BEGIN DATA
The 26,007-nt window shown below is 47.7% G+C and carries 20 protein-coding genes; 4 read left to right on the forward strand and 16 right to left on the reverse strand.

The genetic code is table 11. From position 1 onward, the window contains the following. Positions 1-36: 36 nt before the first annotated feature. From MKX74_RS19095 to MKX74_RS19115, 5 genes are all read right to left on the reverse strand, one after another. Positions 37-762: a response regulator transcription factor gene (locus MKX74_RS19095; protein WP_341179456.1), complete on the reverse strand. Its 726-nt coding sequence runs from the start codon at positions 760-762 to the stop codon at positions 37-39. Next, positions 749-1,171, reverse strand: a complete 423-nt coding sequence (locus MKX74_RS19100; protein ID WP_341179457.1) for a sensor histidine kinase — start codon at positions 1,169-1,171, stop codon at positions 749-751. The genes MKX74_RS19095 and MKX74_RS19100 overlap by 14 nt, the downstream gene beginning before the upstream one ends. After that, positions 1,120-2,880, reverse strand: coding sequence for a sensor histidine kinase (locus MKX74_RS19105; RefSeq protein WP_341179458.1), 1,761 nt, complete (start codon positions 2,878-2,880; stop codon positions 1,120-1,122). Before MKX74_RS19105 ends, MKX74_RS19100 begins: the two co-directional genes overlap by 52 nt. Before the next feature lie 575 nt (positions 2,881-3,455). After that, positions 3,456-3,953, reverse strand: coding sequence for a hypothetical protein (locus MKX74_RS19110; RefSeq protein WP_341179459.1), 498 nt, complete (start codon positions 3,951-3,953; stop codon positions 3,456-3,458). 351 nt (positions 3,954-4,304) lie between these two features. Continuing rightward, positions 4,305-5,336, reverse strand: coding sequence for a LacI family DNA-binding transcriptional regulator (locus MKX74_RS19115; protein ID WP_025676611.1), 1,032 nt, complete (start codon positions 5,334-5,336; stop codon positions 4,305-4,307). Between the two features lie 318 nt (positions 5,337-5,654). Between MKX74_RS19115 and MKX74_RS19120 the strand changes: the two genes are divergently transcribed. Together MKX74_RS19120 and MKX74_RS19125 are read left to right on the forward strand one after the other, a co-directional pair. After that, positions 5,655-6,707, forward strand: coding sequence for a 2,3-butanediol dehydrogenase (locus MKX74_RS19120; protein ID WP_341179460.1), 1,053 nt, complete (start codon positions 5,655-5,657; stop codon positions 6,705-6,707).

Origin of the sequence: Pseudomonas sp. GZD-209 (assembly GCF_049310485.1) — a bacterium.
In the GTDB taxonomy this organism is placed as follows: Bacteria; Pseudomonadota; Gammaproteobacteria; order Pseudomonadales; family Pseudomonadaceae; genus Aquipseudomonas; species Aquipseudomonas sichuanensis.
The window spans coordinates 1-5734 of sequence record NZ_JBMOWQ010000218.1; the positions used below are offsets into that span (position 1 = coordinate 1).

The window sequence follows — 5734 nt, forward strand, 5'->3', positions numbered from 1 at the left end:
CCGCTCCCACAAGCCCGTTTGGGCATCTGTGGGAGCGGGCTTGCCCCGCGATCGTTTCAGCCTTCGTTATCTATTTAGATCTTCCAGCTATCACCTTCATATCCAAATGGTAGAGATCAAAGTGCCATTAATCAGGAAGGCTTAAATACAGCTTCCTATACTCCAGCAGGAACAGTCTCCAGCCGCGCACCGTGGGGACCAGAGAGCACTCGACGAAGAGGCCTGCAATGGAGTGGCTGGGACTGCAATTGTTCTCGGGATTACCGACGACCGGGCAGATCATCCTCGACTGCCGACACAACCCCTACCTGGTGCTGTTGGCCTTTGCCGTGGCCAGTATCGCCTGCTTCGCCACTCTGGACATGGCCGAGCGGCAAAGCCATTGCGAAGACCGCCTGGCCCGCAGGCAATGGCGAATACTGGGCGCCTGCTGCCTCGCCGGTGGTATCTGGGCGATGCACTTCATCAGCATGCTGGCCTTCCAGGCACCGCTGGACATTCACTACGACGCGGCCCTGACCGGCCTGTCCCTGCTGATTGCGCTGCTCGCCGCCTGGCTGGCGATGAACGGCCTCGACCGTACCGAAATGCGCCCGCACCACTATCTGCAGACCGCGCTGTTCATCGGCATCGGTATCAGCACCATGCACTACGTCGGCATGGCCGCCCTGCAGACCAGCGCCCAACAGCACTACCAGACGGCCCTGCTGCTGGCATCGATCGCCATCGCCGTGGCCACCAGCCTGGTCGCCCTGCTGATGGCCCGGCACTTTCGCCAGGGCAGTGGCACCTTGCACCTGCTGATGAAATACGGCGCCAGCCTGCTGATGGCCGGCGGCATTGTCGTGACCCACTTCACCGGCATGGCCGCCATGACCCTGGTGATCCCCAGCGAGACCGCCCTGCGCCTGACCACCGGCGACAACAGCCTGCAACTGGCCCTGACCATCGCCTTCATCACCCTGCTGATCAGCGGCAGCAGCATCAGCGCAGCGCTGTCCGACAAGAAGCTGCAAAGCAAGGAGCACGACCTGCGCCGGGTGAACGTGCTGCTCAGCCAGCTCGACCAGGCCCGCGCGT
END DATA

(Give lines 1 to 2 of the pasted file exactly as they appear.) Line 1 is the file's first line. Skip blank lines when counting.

The 26,007-nt window shown below is 47.7% G+C and carries 20 protein-coding genes; 4 read left to right on the forward strand and 16 right to left on the reverse strand.

The genetic code is table 11. From position 1 onward, the window contains the following. Positions 1-36: 36 nt before the first annotated feature. From MKX74_RS19095 to MKX74_RS19115, 5 genes are all read right to left on the reverse strand, one after another. Positions 37-762: a response regulator transcription factor gene (locus MKX74_RS19095; protein WP_341179456.1), complete on the reverse strand. Its 726-nt coding sequence runs from the start codon at positions 760-762 to the stop codon at positions 37-39. Next, positions 749-1,171, reverse strand: a complete 423-nt coding sequence (locus MKX74_RS19100; protein ID WP_341179457.1) for a sensor histidine kinase — start codon at positions 1,169-1,171, stop codon at positions 749-751. The genes MKX74_RS19095 and MKX74_RS19100 overlap by 14 nt, the downstream gene beginning before the upstream one ends. After that, positions 1,120-2,880, reverse strand: coding sequence for a sensor histidine kinase (locus MKX74_RS19105; RefSeq protein WP_341179458.1), 1,761 nt, complete (start codon positions 2,878-2,880; stop codon positions 1,120-1,122). Before MKX74_RS19105 ends, MKX74_RS19100 begins: the two co-directional genes overlap by 52 nt. Before the next feature lie 575 nt (positions 2,881-3,455). After that, positions 3,456-3,953, reverse strand: coding sequence for a hypothetical protein (locus MKX74_RS19110; RefSeq protein WP_341179459.1), 498 nt, complete (start codon positions 3,951-3,953; stop codon positions 3,456-3,458). 351 nt (positions 3,954-4,304) lie between these two features. Continuing rightward, positions 4,305-5,336, reverse strand: coding sequence for a LacI family DNA-binding transcriptional regulator (locus MKX74_RS19115; protein ID WP_025676611.1), 1,032 nt, complete (start codon positions 5,334-5,336; stop codon positions 4,305-4,307). Between the two features lie 318 nt (positions 5,337-5,654). Between MKX74_RS19115 and MKX74_RS19120 the strand changes: the two genes are divergently transcribed. Together MKX74_RS19120 and MKX74_RS19125 are read left to right on the forward strand one after the other, a co-directional pair. After that, positions 5,655-6,707, forward strand: coding sequence for a 2,3-butanediol dehydrogenase (locus MKX74_RS19120; protein ID WP_341179460.1), 1,053 nt, complete (start codon positions 5,655-5,657; stop codon positions 6,705-6,707).